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5. Theory of Logic / D. Assumptions for Logic / 1. Bivalence

[propositions can only be true or false]

13 ideas
Bivalence is a regulative assumption of enquiry - not a law of logic [Misak on Peirce]
Bivalence implies not just to sentences, but that general terms are true or false of each object [Quine]
Language can violate bivalence because of non-referring terms or ill-defined predicates [Dummett]
Undecidable statements result from quantifying over infinites, subjunctive conditionals, and the past tense [Dummett]
Vagueness seems to be inconsistent with the view that every proposition is true or false [Mautner]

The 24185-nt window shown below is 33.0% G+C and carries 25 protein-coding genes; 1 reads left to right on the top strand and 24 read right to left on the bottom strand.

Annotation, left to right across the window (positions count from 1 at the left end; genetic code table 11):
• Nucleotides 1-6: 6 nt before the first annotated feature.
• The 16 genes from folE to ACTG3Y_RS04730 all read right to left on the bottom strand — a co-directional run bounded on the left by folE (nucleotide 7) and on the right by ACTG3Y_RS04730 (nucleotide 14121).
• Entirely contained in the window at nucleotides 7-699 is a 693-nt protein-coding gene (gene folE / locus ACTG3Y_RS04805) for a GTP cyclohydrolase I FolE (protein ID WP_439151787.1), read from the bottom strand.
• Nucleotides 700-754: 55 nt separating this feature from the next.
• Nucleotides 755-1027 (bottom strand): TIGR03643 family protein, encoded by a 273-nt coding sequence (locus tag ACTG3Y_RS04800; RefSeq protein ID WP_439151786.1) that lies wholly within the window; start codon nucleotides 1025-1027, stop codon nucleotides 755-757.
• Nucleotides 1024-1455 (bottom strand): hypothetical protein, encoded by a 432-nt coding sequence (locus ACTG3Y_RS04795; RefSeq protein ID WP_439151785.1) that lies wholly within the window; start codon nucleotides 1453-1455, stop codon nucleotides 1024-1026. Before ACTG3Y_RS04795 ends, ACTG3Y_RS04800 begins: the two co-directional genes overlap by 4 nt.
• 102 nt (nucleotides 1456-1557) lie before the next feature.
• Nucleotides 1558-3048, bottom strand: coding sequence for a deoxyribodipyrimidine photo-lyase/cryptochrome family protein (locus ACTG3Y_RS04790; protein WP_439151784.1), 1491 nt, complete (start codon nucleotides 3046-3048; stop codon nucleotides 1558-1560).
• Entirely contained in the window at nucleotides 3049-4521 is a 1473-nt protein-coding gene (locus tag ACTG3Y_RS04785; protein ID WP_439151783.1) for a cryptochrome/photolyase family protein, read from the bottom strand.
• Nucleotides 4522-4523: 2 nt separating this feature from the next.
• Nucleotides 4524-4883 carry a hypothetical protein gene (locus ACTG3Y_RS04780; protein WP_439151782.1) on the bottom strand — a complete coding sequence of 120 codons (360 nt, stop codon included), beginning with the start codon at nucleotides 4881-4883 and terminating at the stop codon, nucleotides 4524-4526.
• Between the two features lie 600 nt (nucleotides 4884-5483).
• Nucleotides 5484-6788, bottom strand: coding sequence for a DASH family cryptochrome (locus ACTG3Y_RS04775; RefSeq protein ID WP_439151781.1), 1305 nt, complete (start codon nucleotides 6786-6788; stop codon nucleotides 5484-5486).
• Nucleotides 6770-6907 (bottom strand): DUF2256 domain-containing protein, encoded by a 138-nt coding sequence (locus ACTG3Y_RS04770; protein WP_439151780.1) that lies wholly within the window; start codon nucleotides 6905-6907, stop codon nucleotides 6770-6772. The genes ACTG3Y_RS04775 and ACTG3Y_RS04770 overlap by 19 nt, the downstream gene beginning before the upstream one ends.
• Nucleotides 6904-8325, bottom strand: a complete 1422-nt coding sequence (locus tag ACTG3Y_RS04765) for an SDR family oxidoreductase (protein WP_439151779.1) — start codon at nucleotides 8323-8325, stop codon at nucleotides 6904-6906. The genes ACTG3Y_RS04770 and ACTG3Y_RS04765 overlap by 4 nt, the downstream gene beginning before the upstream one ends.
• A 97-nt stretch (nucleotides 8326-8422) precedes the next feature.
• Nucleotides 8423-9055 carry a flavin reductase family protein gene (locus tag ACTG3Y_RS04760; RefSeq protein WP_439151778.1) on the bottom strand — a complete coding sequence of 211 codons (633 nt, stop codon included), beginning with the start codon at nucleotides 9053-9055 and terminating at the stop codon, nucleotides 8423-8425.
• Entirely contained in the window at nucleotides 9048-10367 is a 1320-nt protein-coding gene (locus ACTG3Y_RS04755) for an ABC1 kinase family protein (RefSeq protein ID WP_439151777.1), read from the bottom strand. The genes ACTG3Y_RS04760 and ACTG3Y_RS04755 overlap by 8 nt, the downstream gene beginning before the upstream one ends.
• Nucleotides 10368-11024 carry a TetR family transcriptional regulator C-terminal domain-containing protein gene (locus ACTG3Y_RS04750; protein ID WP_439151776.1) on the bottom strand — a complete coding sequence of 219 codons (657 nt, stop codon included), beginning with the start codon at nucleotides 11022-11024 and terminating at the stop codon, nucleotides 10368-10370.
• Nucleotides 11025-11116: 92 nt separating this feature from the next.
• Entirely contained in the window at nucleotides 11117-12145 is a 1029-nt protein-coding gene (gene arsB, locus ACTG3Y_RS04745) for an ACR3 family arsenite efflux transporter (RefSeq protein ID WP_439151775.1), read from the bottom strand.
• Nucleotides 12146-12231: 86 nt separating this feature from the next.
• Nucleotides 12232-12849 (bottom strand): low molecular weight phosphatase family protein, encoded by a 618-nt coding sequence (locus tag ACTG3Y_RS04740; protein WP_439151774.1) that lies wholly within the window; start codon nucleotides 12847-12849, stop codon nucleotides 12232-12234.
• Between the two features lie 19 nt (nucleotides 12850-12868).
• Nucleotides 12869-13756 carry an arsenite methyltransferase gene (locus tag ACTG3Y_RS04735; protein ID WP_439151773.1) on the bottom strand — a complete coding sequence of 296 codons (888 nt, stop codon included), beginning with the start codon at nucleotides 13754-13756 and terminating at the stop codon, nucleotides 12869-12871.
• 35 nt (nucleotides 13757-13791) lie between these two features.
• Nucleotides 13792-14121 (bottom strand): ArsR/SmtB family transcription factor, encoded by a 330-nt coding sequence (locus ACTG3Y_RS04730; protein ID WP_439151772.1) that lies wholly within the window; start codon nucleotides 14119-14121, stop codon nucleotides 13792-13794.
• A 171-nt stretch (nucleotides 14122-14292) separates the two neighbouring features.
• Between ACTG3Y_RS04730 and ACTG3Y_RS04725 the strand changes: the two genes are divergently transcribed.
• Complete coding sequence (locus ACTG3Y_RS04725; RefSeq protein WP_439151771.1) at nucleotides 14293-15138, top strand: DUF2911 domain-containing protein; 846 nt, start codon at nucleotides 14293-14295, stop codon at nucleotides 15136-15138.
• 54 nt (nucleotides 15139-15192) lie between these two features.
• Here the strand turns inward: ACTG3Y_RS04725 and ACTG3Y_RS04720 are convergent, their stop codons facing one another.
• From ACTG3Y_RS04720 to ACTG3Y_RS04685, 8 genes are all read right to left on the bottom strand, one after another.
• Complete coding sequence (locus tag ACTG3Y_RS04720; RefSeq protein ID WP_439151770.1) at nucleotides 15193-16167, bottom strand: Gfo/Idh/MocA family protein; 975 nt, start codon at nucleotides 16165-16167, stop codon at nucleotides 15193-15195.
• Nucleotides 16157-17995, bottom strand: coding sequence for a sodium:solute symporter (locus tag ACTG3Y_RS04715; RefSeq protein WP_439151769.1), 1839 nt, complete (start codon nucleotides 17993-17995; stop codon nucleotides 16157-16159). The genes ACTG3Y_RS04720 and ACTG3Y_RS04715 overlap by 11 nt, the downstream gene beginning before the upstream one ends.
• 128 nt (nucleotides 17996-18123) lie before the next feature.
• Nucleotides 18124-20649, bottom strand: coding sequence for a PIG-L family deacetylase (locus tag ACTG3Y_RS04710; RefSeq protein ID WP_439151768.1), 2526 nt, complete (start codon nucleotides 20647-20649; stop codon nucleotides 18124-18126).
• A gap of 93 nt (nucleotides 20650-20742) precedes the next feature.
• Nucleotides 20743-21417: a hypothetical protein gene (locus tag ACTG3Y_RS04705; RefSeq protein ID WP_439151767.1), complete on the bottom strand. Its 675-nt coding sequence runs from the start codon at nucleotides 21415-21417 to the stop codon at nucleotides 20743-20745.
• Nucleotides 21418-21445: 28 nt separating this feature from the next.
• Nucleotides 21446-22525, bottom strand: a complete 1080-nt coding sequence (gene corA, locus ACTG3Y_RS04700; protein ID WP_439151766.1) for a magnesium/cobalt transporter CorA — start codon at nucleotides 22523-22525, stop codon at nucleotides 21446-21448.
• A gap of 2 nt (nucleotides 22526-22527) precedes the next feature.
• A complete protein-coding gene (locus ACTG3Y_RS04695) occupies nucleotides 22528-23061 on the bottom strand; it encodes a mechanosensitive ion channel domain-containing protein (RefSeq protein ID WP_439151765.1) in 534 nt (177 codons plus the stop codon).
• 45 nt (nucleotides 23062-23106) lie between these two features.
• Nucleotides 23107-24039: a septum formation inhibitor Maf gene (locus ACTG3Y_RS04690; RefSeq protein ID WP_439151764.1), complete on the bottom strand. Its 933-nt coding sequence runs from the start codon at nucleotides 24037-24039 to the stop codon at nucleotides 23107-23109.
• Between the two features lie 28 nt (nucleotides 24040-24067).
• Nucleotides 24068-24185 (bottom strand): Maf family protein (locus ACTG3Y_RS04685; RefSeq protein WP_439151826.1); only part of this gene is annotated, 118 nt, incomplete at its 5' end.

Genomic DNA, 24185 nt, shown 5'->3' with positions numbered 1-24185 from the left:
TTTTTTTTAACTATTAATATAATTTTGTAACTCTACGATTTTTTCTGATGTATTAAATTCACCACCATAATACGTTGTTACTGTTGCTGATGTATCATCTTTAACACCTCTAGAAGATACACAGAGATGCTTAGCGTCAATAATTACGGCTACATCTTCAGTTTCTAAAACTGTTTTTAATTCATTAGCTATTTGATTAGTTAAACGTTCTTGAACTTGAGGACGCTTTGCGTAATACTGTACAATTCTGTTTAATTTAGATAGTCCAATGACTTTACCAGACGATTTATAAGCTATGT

Standard disjunction and negation force us to accept the principle of bivalence [Mares]
Excluded middle standardly implies bivalence; attacks use non-contradiction, De M 3, or double negation [Mares]
A third value for truth might be "indeterminate", or a point on a scale between 'true' and 'false' [O'Grady]
Deflationism must reduce bivalence ('p is true or false') to excluded middle ('p or not-p') [Engel]
No attempt to deny bivalence has ever been accepted [Sorensen]
If bivalence is rejected, then excluded middle must also be rejected [Rowlands]
The principle of bivalence distorts reality, as when claiming that a person is or is not 'thin' [Baggini /Fosl]
When faced with vague statements, Bivalence is not a compelling principle [Rumfitt]